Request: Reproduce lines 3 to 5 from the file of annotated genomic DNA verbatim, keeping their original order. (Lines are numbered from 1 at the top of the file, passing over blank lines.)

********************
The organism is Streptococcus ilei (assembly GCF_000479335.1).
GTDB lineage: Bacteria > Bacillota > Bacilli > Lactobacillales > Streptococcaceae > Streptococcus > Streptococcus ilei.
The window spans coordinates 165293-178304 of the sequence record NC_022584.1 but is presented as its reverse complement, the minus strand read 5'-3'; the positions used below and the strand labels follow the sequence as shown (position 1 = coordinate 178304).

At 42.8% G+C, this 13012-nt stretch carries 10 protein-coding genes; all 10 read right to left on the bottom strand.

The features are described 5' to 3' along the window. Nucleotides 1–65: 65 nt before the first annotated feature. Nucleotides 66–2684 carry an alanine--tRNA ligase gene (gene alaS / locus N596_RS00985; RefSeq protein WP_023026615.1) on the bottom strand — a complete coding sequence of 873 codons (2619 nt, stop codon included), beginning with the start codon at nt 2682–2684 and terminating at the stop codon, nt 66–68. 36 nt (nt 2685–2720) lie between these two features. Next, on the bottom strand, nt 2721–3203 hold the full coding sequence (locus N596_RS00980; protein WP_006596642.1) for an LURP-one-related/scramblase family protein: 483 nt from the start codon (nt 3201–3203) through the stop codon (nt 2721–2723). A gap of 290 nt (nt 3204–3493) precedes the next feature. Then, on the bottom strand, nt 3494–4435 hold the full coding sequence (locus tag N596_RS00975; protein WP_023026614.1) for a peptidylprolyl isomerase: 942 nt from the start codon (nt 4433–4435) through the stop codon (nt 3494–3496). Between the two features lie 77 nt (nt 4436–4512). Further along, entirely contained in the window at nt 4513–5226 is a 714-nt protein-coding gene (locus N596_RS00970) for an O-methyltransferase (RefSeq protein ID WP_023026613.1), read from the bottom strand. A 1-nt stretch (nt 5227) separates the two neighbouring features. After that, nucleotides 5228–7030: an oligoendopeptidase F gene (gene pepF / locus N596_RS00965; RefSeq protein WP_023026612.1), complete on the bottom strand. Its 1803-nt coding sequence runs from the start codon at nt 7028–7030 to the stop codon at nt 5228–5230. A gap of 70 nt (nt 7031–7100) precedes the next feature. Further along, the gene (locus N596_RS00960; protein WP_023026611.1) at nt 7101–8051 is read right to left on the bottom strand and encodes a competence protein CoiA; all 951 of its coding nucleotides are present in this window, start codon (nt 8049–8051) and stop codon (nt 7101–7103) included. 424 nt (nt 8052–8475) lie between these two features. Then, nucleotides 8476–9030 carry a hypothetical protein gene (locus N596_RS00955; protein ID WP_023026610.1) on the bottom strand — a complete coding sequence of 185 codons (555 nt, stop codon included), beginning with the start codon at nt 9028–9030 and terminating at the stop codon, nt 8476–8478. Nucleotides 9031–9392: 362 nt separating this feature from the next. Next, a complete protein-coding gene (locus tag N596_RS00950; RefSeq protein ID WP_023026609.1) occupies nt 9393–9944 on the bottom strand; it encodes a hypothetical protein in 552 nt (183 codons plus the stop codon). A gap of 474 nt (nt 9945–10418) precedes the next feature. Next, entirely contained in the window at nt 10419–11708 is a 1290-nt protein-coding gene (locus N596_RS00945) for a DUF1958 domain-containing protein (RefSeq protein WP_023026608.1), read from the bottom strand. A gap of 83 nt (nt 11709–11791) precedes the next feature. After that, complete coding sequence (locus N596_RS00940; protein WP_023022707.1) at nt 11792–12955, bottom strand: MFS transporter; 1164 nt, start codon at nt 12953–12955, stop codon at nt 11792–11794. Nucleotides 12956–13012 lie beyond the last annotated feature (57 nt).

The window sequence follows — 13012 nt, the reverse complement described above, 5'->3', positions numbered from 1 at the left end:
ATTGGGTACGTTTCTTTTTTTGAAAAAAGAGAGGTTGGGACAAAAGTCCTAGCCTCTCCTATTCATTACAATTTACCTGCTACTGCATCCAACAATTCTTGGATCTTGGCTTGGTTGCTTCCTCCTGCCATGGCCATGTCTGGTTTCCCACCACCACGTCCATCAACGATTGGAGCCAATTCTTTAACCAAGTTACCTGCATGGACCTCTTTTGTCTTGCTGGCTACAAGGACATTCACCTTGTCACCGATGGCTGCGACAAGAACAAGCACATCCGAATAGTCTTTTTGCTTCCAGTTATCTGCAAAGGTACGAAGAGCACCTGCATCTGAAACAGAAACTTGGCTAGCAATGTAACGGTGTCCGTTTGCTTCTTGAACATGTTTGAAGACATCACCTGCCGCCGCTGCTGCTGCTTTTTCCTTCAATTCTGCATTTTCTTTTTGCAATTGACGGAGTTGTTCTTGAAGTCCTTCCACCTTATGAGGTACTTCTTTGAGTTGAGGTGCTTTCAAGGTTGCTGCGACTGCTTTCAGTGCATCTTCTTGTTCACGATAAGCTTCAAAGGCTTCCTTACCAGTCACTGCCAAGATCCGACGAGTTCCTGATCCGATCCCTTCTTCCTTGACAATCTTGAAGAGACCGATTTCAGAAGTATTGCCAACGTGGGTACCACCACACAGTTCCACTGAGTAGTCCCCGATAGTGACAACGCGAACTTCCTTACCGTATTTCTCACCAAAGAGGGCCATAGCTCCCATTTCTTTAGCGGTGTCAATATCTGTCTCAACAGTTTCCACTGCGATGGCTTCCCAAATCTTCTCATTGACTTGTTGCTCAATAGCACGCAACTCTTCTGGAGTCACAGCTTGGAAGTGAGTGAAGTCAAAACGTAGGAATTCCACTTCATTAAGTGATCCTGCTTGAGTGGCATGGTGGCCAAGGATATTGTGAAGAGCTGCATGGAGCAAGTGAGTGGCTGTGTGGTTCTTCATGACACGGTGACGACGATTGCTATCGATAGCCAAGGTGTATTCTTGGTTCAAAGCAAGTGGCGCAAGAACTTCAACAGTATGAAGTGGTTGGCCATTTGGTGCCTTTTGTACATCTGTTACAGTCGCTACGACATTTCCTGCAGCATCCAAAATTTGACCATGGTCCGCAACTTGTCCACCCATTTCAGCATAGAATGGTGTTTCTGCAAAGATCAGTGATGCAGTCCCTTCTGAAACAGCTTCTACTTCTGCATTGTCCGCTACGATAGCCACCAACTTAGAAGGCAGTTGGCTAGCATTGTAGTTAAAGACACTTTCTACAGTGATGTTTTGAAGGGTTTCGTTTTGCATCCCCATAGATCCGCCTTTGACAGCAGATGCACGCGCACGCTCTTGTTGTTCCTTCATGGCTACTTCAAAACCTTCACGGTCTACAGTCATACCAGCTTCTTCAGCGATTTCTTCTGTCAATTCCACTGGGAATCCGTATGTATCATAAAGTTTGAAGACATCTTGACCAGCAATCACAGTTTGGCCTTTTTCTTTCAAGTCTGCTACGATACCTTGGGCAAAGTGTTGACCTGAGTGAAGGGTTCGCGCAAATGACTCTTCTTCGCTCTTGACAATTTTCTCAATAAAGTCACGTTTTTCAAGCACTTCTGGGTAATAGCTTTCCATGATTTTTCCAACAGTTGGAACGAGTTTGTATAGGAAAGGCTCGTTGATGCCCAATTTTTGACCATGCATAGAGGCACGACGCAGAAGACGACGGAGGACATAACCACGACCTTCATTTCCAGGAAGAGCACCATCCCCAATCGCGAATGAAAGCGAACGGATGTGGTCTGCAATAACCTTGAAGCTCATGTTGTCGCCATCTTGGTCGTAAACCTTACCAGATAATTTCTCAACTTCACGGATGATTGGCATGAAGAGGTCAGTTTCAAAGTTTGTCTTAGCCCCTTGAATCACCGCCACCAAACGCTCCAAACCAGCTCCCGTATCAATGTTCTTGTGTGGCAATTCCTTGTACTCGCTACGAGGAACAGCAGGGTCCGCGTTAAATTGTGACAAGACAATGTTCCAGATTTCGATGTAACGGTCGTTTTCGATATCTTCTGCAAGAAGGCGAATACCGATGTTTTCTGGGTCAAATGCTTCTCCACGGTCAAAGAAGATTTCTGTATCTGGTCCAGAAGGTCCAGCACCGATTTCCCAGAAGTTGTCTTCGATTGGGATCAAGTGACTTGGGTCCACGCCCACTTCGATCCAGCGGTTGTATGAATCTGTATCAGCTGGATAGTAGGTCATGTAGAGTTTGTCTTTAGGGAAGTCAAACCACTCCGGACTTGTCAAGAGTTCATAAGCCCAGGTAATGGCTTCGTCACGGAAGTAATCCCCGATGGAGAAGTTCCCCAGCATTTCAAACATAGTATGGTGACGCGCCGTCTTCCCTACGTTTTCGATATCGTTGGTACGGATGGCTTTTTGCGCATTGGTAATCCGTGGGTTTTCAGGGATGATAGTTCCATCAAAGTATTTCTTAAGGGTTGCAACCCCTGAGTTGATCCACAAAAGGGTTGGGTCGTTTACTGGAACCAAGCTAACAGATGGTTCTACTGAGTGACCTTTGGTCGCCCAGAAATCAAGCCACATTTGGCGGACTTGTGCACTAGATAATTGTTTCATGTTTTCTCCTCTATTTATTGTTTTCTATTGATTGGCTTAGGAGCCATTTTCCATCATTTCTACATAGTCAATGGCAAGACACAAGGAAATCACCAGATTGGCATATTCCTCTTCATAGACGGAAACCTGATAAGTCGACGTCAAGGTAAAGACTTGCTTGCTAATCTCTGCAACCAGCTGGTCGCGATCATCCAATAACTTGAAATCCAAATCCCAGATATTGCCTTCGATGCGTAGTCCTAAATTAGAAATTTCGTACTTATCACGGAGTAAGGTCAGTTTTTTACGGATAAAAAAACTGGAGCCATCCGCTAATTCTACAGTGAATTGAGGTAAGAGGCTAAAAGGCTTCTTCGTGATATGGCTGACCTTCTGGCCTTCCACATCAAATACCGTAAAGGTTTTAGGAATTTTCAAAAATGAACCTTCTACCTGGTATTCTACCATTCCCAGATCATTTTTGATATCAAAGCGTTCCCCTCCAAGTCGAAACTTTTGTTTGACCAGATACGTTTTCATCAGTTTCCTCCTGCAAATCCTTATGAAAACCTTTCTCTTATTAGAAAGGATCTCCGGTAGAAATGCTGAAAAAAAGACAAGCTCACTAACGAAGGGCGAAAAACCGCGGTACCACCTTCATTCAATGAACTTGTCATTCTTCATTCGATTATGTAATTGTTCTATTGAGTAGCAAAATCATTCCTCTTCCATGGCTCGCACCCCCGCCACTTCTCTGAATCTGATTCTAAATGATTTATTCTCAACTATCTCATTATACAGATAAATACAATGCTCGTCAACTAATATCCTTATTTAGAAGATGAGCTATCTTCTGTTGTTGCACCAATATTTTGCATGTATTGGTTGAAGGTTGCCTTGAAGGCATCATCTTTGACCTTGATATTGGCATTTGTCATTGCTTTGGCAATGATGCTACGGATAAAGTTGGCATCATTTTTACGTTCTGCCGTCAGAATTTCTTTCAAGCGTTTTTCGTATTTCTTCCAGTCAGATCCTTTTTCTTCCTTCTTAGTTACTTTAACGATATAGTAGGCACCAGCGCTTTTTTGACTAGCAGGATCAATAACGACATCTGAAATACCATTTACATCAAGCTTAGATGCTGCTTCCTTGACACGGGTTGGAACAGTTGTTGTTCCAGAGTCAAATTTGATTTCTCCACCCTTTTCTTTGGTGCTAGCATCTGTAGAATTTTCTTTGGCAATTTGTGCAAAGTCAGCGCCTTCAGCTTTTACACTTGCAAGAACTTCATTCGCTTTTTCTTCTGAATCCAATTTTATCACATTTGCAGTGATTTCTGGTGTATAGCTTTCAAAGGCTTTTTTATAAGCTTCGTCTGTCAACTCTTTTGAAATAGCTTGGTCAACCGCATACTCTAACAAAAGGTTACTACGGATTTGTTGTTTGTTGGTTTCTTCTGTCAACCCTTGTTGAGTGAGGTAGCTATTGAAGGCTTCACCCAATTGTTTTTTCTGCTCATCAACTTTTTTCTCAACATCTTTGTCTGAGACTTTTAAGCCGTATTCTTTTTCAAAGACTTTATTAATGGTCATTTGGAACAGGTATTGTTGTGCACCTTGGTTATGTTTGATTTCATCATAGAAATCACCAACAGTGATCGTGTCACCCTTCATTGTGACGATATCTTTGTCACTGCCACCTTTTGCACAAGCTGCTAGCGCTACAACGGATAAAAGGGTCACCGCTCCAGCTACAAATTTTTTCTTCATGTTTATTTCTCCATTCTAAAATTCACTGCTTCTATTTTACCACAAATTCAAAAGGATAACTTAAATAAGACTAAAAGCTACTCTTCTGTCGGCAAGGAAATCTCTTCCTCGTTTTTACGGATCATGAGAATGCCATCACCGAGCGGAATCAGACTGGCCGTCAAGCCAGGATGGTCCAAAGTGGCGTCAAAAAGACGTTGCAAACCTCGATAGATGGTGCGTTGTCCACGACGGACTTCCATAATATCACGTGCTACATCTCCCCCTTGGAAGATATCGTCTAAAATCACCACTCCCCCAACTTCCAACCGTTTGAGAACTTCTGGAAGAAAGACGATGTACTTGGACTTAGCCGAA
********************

The window spans coordinates 165293-178304 of the sequence record NC_022584.1 but is presented as its reverse complement, the minus strand read 5'-3'; the positions used below and the strand labels follow the sequence as shown (position 1 = coordinate 178304).

At 42.8% G+C, this 13012-nt stretch carries 10 protein-coding genes; all 10 read right to left on the bottom strand.

The features are described 5' to 3' along the window. Nucleotides 1–65: 65 nt before the first annotated feature. Nucleotides 66–2684 carry an alanine--tRNA ligase gene (gene alaS / locus N596_RS00985; RefSeq protein WP_023026615.1) on the bottom strand — a complete coding sequence of 873 codons (2619 nt, stop codon included), beginning with the start codon at nt 2682–2684 and terminating at the stop codon, nt 66–68. 36 nt (nt 2685–2720) lie between these two features. Next, on the bottom strand, nt 2721–3203 hold the full coding sequence (locus N596_RS00980; protein WP_006596642.1) for an LURP-one-related/scramblase family protein: 483 nt from the start codon (nt 3201–3203) through the stop codon (nt 2721–2723). A gap of 290 nt (nt 3204–3493) precedes the next feature. Then, on the bottom strand, nt 3494–4435 hold the full coding sequence (locus tag N596_RS00975; protein WP_023026614.1) for a peptidylprolyl isomerase: 942 nt from the start codon (nt 4433–4435) through the stop codon (nt 3494–3496). Between the two features lie 77 nt (nt 4436–4512). Further along, entirely contained in the window at nt 4513–5226 is a 714-nt protein-coding gene (locus N596_RS00970) for an O-methyltransferase (RefSeq protein ID WP_023026613.1), read from the bottom strand. A 1-nt stretch (nt 5227) separates the two neighbouring features. After that, nucleotides 5228–7030: an oligoendopeptidase F gene (gene pepF / locus N596_RS00965; RefSeq protein WP_023026612.1), complete on the bottom strand. Its 1803-nt coding sequence runs from the start codon at nt 7028–7030 to the stop codon at nt 5228–5230. A gap of 70 nt (nt 7031–7100) precedes the next feature. Further along, the gene (locus N596_RS00960; protein WP_023026611.1) at nt 7101–8051 is read right to left on the bottom strand and encodes a competence protein CoiA; all 951 of its coding nucleotides are present in this window, start codon (nt 8049–8051) and stop codon (nt 7101–7103) included. 424 nt (nt 8052–8475) lie between these two features. Then, nucleotides 8476–9030 carry a hypothetical protein gene (locus N596_RS00955; protein ID WP_023026610.1) on the bottom strand — a complete coding sequence of 185 codons (555 nt, stop codon included), beginning with the start codon at nt 9028–9030 and terminating at the stop codon, nt 8476–8478. Nucleotides 9031–9392: 362 nt separating this feature from the next. Next, a complete protein-coding gene (locus tag N596_RS00950; RefSeq protein ID WP_023026609.1) occupies nt 9393–9944 on the bottom strand; it encodes a hypothetical protein in 552 nt (183 codons plus the stop codon). A gap of 474 nt (nt 9945–10418) precedes the next feature. Next, entirely contained in the window at nt 10419–11708 is a 1290-nt protein-coding gene (locus N596_RS00945) for a DUF1958 domain-containing protein (RefSeq protein WP_023026608.1), read from the bottom strand. A gap of 83 nt (nt 11709–11791) precedes the next feature. After that, complete coding sequence (locus N596_RS00940; protein WP_023022707.1) at nt 11792–12955, bottom strand: MFS transporter; 1164 nt, start codon at nt 12953–12955, stop codon at nt 11792–11794. Nucleotides 12956–13012 lie beyond the last annotated feature (57 nt).